The games industry enjoyed a robust 2020, with the pandemic creating high demand across titles and platforms. Now a core part of the mainstream media and entertainment ecosystem, games share of entertainment spend and audience viewing time will maintain momentum and increase in 2021.

The demand for, and value of, premium content has migrated to game IP, with top franchises driving increased M&A activity and tighter integration with film and TV output, and providing an important advertising channel.

The pandemic has provided breathing space for the industry on regulatory scrutiny of revenue models, and overall consumer safety. Regulators need to increase their speed in 2021, and act decisively on predatory ‘free-to-play’ game mechanisms.

The launch of new games consoles this week showcases broadly divergent strategies for Sony and Microsoft, with market leader PlayStation focused solely on defending its model against the rising tide of cheaper subscription games services.

Xbox's consumer offer is the best value proposition for these difficult economic times, attracting new customers and positioning for growth, and stopping slavish devotion to 'core gamers' in the process.

Amazon's Luna lands, providing big competition in game streaming services for Google's Stadia. But nobody is taking any notice, as neither provide a real breakthrough for the industry or great value for gamers. Stadia’s lifespan could be limited.

ByteDance is rushing to sell a 20% stake in TikTok Global to Oracle and Walmart at an enterprise value of $60 billion. TikTok otherwise faces a ban in the US on 12 November, subject to legal challenges.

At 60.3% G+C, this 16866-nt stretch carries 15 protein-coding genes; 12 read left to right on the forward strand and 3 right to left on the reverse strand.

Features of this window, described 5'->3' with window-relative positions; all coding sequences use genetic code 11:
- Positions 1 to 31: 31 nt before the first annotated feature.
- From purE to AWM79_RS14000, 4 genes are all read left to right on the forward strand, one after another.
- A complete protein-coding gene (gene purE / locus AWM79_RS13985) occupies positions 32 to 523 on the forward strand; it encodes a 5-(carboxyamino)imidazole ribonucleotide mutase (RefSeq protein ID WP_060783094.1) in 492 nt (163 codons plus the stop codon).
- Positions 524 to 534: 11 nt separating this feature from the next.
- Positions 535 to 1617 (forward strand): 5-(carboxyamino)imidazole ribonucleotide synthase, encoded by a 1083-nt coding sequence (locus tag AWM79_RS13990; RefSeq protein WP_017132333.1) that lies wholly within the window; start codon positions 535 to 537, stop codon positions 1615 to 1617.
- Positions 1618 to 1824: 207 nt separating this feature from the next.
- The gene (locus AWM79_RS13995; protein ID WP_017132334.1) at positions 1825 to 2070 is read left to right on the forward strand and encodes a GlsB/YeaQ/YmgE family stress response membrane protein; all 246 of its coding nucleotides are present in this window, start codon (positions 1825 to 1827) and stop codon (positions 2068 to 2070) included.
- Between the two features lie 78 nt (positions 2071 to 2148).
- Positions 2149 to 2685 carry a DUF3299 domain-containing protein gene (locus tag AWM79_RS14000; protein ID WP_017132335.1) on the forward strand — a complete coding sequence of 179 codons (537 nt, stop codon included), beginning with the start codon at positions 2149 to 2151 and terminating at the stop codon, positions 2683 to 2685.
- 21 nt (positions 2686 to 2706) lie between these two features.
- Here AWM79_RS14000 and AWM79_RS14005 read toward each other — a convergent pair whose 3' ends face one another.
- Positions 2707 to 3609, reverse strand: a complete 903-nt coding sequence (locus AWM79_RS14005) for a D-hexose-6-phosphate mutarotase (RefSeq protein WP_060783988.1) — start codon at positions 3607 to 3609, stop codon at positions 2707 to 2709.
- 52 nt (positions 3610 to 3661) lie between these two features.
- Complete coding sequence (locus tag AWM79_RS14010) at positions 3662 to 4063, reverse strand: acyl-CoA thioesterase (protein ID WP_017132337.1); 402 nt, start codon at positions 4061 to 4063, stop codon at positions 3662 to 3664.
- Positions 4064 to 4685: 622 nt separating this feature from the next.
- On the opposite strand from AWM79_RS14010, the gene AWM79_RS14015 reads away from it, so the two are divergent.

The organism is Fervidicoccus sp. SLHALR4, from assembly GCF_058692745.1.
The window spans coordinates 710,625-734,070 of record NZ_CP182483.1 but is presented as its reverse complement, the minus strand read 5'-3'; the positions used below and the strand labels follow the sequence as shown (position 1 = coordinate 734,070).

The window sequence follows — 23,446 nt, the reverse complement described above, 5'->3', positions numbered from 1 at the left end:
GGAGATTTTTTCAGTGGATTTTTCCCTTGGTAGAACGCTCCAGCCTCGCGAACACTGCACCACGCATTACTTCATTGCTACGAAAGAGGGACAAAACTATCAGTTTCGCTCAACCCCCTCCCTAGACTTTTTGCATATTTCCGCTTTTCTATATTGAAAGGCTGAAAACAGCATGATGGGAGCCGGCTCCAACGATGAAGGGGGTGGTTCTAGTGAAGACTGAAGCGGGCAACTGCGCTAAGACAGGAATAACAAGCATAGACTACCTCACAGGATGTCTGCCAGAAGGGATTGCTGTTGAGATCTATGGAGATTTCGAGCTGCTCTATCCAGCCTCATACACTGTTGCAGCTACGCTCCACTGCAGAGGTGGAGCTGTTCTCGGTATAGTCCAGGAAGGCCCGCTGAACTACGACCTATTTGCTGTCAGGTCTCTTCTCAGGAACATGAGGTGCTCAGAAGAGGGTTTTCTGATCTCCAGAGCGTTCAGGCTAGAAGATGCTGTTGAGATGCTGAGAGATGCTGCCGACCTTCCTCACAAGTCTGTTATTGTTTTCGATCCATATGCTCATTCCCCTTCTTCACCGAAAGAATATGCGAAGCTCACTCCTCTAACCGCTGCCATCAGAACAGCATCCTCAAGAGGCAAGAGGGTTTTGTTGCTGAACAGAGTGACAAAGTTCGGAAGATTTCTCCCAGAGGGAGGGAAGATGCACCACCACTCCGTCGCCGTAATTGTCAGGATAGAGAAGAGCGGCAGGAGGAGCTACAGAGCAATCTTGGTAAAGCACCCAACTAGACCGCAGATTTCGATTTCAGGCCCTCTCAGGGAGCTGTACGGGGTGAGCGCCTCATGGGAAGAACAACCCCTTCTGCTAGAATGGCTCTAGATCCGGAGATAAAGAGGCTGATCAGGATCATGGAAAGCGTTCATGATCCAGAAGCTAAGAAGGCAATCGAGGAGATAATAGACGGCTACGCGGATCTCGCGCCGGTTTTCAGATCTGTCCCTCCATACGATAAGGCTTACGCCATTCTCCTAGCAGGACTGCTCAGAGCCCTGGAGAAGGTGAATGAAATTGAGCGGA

The sale hinges on ByteDance obtaining approval from China to export TikTok’s core technologies. China updated its export control rules to include algorithms (and AI), entrenching a tech cold war with the West.

TikTok has confounded regulatory woes in India and the US, and renewed competition from US tech, to post dizzying user growth in every major internet region where it is available, casting off its image as a niche youth product and entering the mainstream.

Following deadly border clashes between the 15th and 16th June, the Indian government has taken down 59 Chinese apps including TikTok, accusing them of illegally mining user data

India is TikTok's biggest international market, accounting for half of all users outside China. Chinese apps made up 38% of all app installs in India last year, second only to domestic apps

The India-China rivalry may spill over into more sectors as reports suggest India is reconsidering Huawei’s role in its 5G infrastructure plans. A ban would provide a fillip to US influence in the country

2020 promises a year of transition for the games industry: eSports and games broadcasting are competing with traditional programming; game streaming services are becoming meaningful platform competition; and new consoles are on the way.

While most in the studio and TV industries continue to struggle with the games market—neither understanding (or seeing) a strategic fit, nor showing a willingness to invest—expect explosive growth to power the industry for the next decade and transform all entertainment services, not just games.

The ‘free-to-play’ games sector requires oversight and regulation to protect children and the vulnerable; expect regulatory turbulence in the UK, Europe and China.